asked Her Majesty's Government:
Whether they will take action to assess young people early in their school careers, so that those with particular sporting skill can be properly nurtured; and [HL2905]
What steps they are taking to widen the range of sports available in schools by maximising the use of coaches and facilities available at local sports clubs; and [HL2906]
What steps they are taking to integrate local sports clubs more closely with schools; and [HL2907]
How their strategies relating to school sport are enhancing opportunities for ethnic minorities and those with special needs. [HL2909]
The 2005-06 national school sport survey found that some 189,000 pupils in schools in school sport partnerships (SSPs) are registered as being gifted and talented because of their ability in physical education or sport. Those with exceptional talent are encouraged to join local sports clubs accredited by the relevant national governing bodies for the sports in question.
As part of the national school sport strategy, £18 million has been set aside from 2004 to 2008 for the School Club Links programme, to encourage and strengthen links between schools and accredited sports clubs. Through this programme, schools are working with the national governing bodies of sport to provide a safe environment for young people to take part in sport beyond school in accredited sports clubs, with access to their facilities and their coaches.
The School Club Links programme is a key work strand within the national school sport strategy. The aim of this work strand is to increase the percentage of five to 16 year-olds from school sport partnership schools who are members of, or participate in, governing body or otherwise accredited sports clubs. Currently, 27 per cent of pupils in partnership schools participate in at least one sports club linked to their school—up from 19 per cent two years ago. The most common club-linked sports are football (78 per cent), cricket (52 per cent), rugby union (46 per cent), dance (40 per cent) and athletics (38 per cent). On average, schools have club links with approximately six sports.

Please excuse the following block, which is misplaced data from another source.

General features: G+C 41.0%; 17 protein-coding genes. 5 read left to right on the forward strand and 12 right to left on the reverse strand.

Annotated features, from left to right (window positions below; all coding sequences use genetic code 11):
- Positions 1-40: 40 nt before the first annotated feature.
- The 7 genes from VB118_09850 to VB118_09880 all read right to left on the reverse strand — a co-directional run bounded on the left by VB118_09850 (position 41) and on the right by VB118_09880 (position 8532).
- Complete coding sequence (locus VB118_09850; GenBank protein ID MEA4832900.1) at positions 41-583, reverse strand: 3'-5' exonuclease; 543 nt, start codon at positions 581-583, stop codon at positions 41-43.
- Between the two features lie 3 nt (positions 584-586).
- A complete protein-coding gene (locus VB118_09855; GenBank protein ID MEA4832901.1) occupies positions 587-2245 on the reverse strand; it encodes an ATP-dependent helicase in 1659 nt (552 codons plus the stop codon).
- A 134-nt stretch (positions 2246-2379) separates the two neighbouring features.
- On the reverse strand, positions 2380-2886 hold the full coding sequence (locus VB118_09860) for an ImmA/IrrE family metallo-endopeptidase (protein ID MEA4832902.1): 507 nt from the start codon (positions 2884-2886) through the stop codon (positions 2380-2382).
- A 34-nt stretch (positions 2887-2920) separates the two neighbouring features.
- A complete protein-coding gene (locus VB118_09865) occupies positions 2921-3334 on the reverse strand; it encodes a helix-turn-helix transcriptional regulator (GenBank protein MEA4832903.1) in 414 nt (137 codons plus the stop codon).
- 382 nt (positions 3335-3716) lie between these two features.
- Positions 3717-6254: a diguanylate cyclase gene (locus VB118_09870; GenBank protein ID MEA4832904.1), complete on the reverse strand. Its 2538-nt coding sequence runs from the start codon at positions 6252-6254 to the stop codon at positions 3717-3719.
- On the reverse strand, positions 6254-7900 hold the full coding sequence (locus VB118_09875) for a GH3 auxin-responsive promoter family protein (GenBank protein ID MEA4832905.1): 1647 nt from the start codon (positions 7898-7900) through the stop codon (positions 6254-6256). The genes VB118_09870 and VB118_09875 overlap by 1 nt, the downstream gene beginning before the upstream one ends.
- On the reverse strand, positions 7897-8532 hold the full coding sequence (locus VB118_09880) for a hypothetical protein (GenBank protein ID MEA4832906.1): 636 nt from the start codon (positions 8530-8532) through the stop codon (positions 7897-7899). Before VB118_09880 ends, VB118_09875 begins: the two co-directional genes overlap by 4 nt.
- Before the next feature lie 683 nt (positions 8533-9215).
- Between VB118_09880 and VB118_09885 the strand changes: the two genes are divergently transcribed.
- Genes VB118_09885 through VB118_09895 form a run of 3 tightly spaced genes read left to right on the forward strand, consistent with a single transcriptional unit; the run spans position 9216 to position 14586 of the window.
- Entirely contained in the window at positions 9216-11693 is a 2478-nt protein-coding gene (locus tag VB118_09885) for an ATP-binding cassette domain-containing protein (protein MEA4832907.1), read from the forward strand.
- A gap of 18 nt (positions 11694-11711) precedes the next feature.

The national school sport strategy aims to increase both the quantity and quality of PE and school sport for all pupils, whatever their particular needs or circumstances. This includes pupils with special needs and those from minority ethnic backgrounds. School sport partnerships are encouraged to target their available resources towards those with special needs or from ethnic minorities.
Under the current standards for qualified teacher status, every primary trainee needs to demonstrate subject knowledge and teaching ability in physical education (PE). Under the previous standards, replaced in 2002, primary trainees were able to opt out of PE.
Initial teacher training providers have been supported for the last three years by a project funded by the Training and Development Agency for Schools (TDA) to support the delivery of high-quality PE training. To date, the project has delivered individual support for teacher trainers, web-based resources, DVD resources, printed training manuals, and regional and national conferences for training providers. Primary PE has been one of the focus areas of this support.